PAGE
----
On July 15, 2016, Ahmet Selim Tekelioglu and his new bride crossed over the Bosphorus Bridge in Istanbul, Turkey, heading to visit their families after their honeymoon.

Hours later, the landmark bridge was awash in blood, as Turkish armed forces opened fire on civilians in a military attempt to depose the nation’s elected government. The coup failed, but not before the parliament was bombed and more than 300 people killed.

On Wednesday, the trauma of that day in Turkey rose anew in Tekelioglu, as he watched pro-Trump insurrectionists attack the Capitol in a violent effort to stop President-elect Joe Biden’s electoral victory.

Tekelioglu thought: Americans shouldn’t be so surprised.

“The discourse around ‘Trump is an outlier, American institutions are well-established’ — it was a false sense of security,” said Tekelioglu, 40, of Allentown, who is outreach-and-education director of the Philadelphia chapter of the Council on American-Islamic Relations. “There are people who believe in their ‘ownership’ of the state, that they represent what the nation should be.”

That sense of experience relived ran through other Philadelphia-area immigrants last week, people who had witnessed violent attempts, successful and unsuccessful, to change the governments in their homelands.

Emilio Buitrago endured not one but two attempted coups in Venezuela in 1992, when Hugo Chávez tried to seize power from President Carlos Andrés Pérez.

On Wednesday, he spent hours staring at his TV screen, absorbed in the insurrection and then Congress’ Electoral College vote count. Memories flooded back from his days marching on the streets of Caracas, his fellow demonstrators carrying the dead as they tried to avoid tear gas and bursts of bullets.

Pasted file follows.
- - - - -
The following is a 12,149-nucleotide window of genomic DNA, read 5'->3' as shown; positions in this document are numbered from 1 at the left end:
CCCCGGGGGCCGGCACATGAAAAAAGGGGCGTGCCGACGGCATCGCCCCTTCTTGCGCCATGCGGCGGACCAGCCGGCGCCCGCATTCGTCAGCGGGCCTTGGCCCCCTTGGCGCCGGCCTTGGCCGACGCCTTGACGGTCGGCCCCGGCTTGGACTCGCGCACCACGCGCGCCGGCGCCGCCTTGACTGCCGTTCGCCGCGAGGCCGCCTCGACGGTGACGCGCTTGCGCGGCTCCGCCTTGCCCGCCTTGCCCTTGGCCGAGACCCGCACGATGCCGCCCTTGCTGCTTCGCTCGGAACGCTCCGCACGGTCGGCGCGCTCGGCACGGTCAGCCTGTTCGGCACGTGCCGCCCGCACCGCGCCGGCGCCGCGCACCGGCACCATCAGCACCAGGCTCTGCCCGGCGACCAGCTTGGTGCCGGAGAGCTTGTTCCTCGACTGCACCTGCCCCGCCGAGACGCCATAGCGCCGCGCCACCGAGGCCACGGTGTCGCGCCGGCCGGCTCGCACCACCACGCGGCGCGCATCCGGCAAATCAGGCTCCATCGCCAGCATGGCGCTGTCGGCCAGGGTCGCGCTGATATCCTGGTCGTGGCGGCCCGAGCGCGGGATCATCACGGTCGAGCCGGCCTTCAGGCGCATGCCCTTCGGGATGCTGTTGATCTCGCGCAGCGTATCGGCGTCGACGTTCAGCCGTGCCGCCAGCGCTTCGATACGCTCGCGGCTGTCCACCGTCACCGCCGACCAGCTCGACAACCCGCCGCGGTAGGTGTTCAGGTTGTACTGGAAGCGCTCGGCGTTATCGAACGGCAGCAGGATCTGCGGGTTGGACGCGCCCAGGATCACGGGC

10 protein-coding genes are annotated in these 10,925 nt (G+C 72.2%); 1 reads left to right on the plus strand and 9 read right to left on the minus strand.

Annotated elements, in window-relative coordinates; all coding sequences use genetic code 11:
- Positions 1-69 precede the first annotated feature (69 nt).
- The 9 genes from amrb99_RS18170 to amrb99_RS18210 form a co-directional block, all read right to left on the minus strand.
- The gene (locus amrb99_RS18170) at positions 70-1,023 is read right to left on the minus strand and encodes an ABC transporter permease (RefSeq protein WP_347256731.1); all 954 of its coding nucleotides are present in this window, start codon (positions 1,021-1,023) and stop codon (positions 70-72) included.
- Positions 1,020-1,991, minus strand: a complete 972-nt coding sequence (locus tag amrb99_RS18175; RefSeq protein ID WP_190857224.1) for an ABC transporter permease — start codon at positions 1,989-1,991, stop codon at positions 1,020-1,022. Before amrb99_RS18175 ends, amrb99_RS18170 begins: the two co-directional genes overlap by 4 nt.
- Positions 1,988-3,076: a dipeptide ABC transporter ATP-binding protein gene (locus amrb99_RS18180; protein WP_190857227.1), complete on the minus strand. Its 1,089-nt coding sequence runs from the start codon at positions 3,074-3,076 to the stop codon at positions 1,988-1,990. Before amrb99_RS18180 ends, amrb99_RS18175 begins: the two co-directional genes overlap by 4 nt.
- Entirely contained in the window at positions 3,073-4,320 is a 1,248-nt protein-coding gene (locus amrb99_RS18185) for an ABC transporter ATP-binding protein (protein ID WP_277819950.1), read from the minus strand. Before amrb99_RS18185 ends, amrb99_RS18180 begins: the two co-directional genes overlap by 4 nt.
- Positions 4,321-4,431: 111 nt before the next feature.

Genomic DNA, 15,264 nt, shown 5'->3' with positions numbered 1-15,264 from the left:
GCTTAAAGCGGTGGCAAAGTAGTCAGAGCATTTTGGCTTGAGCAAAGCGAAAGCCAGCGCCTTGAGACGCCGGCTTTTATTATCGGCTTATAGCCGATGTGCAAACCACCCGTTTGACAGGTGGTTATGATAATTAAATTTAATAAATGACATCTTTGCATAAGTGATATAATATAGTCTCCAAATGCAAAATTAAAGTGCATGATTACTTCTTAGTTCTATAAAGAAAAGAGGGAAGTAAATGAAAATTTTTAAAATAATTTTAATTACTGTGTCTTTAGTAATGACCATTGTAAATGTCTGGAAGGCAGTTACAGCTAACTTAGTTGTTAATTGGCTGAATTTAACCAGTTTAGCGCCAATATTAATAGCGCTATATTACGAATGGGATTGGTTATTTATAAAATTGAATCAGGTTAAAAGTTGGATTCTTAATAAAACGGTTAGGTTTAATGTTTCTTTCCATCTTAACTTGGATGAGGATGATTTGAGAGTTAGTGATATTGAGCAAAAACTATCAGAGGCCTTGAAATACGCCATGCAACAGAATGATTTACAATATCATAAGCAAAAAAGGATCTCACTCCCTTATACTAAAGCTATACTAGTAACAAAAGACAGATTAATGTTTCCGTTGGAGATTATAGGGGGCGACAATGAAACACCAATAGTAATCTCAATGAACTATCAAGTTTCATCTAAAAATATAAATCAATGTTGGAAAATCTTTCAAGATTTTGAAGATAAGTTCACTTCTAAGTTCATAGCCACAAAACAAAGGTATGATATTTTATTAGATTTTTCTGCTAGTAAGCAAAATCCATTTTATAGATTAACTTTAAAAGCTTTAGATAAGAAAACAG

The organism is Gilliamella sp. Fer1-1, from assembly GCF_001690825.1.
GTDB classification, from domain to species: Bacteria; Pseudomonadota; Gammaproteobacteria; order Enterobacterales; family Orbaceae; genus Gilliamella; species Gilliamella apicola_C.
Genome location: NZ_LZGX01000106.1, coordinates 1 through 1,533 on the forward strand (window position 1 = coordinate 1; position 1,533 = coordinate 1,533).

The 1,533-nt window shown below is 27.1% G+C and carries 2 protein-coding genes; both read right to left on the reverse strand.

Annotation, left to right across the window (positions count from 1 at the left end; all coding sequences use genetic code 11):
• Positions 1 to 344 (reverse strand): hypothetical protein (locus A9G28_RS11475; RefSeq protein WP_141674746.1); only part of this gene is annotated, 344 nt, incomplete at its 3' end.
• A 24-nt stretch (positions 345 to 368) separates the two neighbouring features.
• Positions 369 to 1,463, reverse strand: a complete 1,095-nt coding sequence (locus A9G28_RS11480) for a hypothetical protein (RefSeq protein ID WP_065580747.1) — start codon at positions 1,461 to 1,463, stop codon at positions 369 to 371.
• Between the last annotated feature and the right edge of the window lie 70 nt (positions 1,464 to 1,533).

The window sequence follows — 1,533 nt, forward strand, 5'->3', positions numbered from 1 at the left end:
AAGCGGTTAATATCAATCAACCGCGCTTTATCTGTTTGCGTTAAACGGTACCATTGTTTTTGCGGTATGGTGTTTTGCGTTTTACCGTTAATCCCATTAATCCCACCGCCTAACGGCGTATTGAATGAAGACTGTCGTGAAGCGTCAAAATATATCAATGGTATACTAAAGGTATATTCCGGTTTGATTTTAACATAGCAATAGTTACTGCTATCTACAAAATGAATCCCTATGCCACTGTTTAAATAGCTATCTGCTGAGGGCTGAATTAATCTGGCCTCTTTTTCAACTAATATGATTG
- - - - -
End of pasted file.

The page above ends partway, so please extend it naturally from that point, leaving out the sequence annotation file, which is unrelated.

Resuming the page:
Buitrago, a 46-year-old Delaware County wind-energy engineer, left Venezuela before Chávez was elected president in 1998. But he’s watched what has followed, in that country and this one.

At the start of Trump’s presidency, Buitrago said, he saw him as a “carbon copy” of Chávez and other dictators who have ruled Latin American lands. Friends told him he was wrong.

“I began to think that I was the one who was traumatized and not seeing things correctly,” he said. “But now that these four years have taught us that dictators don’t just come from the left, time has proven me right.”

When he heard that five people died at the Capitol, he thought of the hundreds who perished in the streets of Caracas, protesting “the hatred that the Chavismo’s anarchy and extremism have built in its supporters.”

Americans have been naïve, he said, ignoring or not recognizing the incendiary rhetoric that Trump has employed from Day One. Even now, he expects Trump and his supporters to continue to try to sabotage democratic institutions.

“People used to tell us that Venezuela wasn’t Cuba, and look … ,” he said. “They also told us that the U.S. isn’t Venezuela, and look.…”

The Capitol assault shocked because of the bedrock American belief that such a thing can’t happen here, that the nation’s democracy is ever-enduring. But since the end of World War II, there have been 225 successful coups in countries of more than 500,000 people, according to the Center for Systemic Peace, which studies global political violence.

Most occurred during the Cold War, in the 1960s through the 1980s.

The center does not try to count attempted coups. And as Americans grapple for language to describe Wednesday’s events — sedition, revolution, riot, terrorism — it doesn’t see the assault as meeting the definition of “coup,” a forceful seizure of authority and office by an opposition faction, as distinguished from revolutions and civil wars.

The center puts the Capitol attack in a different category, called a “presidential coup” or “autocoup,” which includes circumstances where a leader attempts to stay in office after being voted out. Since 1946, there have been 39 autocoups in 35 countries, including Bangladesh (2018), Burundi (2015), Haiti (1999), Niger (2009), and Venezuela (2017).